- Tuesday, 27 May 2014 09:12
The consequences of exposing fraud within organisations, regulation surrounding whistleblowing and lesson to be learnt will be discussed at the upcoming ICC Commercial Crime Services (CCS) Annual Economic Crime Lecture.
To be held next month, on 26th June, the meeting will see Michael Woodford, former CEO of Olympus in Japan share his experience about blowing the whistle on a suspected accounting fraud approaching $2billion in the company.
Michael, who was at the time newly-appointed president and CEO of the organisation, found that nobody was telling him the truth about the suspected crime.
Not knowing who to trust but realising that exposing the wrongdoing would put him and his family at risk, Michael decided to go ahead and blow the whistle.
In the lecture, he will outline the background to the scandal and explain what happened when he made it public. He will highlight the lessons learnt in his experience about information and transparency in financial flows.
On a wider scale, he will also question if the risks of such frauds are more likely in today’s environment and ask if regulation can work when even the trusted guardians can’t be trusted. He will examine how much of this is going on today and what is being done to protect whistleblowers?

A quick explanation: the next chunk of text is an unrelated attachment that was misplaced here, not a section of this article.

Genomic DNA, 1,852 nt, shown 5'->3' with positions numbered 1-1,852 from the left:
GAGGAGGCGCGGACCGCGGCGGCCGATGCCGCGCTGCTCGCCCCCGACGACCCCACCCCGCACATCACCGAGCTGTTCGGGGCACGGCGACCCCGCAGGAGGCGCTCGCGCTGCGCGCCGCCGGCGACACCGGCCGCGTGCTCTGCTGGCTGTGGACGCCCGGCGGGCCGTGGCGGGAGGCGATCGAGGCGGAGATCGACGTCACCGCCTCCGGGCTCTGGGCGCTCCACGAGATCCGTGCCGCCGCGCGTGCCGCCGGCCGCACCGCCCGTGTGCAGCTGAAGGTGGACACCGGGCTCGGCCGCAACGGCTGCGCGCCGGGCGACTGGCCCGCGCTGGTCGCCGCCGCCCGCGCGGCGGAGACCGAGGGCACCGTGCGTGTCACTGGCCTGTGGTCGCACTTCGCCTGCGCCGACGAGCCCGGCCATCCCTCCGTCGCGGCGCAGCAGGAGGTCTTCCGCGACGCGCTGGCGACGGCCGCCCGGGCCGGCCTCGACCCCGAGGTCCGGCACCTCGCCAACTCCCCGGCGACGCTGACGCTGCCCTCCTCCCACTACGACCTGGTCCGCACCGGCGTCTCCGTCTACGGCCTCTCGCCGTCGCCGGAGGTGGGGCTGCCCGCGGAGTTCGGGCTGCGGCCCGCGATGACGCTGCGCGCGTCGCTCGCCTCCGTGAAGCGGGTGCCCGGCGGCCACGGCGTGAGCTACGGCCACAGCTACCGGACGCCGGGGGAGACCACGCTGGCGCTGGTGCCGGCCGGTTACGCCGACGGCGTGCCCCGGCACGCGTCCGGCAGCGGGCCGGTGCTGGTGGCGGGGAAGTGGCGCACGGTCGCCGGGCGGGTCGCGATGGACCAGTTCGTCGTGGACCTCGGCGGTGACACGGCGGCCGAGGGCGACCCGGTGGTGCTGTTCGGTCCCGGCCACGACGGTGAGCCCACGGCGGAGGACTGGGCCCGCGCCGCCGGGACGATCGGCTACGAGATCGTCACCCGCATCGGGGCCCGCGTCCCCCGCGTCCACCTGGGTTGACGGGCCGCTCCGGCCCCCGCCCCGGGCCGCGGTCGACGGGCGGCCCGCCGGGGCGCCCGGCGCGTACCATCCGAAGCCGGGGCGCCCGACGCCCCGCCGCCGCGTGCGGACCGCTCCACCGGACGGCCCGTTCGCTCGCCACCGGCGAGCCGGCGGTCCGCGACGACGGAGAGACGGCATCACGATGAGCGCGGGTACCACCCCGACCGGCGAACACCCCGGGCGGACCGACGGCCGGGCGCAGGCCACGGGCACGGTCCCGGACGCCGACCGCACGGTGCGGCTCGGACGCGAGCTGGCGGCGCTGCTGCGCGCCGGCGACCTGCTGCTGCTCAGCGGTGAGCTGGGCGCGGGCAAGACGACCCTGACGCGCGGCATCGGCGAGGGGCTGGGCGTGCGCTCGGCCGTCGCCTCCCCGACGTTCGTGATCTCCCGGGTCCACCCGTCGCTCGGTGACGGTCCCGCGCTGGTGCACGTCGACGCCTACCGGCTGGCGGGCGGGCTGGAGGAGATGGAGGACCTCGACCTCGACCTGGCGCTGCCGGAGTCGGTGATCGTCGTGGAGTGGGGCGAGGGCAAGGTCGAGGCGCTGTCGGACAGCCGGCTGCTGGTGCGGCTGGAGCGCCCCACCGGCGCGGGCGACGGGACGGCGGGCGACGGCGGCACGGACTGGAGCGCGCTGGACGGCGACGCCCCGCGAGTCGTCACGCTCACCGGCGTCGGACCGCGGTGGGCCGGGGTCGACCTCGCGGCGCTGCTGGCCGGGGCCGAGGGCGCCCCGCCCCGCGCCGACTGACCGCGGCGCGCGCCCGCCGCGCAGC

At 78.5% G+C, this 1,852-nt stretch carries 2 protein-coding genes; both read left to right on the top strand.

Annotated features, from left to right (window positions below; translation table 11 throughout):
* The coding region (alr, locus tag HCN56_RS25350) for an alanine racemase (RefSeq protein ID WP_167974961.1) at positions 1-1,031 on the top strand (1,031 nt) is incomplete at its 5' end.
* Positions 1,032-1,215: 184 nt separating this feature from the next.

Michael spent a good part of 2013 as a member of the Whistleblowing Commission, which reported formally on 27th November 2013. The Commission’s work is recognised as the UK’s most comprehensive review to date on whistleblowing policies and practices. The body also urges the Secretary of State to issue a Code of Practice to be adopted in all UK organisations.
The report makes 25 recommendations for boosting the whistleblowing framework in the UK and says that current legislation is “not working”. It calls for immediate change so as to ensure whistleblowers are given the confidence to speak out without fear of hostile backlash.
Michael says the recent scandals that have unfolded across a range of sectors, and which have so appalled the public, reveal a dangerous culture of silence.
“After experiencing my life spiralling out of control, with the fear of losing everything, my motivation now is simply a desire to share the lessons of the Olympus scandal as widely as I possibly can, and in doing so to make people think and hopefully make it a little easier for the next person who needs to blow the whistle.”
Michael notes that whistleblowing is in vogue currently and believes that most reasonable people will accept that whistleblowing is something to be nurtured as it can assist in the early detection and prevention of wrongdoing.
However he does make the point that as the CEO of a large multinational corporation, it was much more likely that people would listen to him. A real concern is how to make it easier for a junior management accountant, for example, to report such crimes.
It promises to be a highly entertaining and informative evening.
The lecture, “Exposing Economic Crime: The Olympus Scandal and its implications”, will be held at The Old Library, Lloyd’s, One Lime Street, London EC3M 7HA on Thursday 26th June at 5pm.
The lecture is open to all members and non-members by invitation and is subject to the capacity of the Old Library at Lloyds.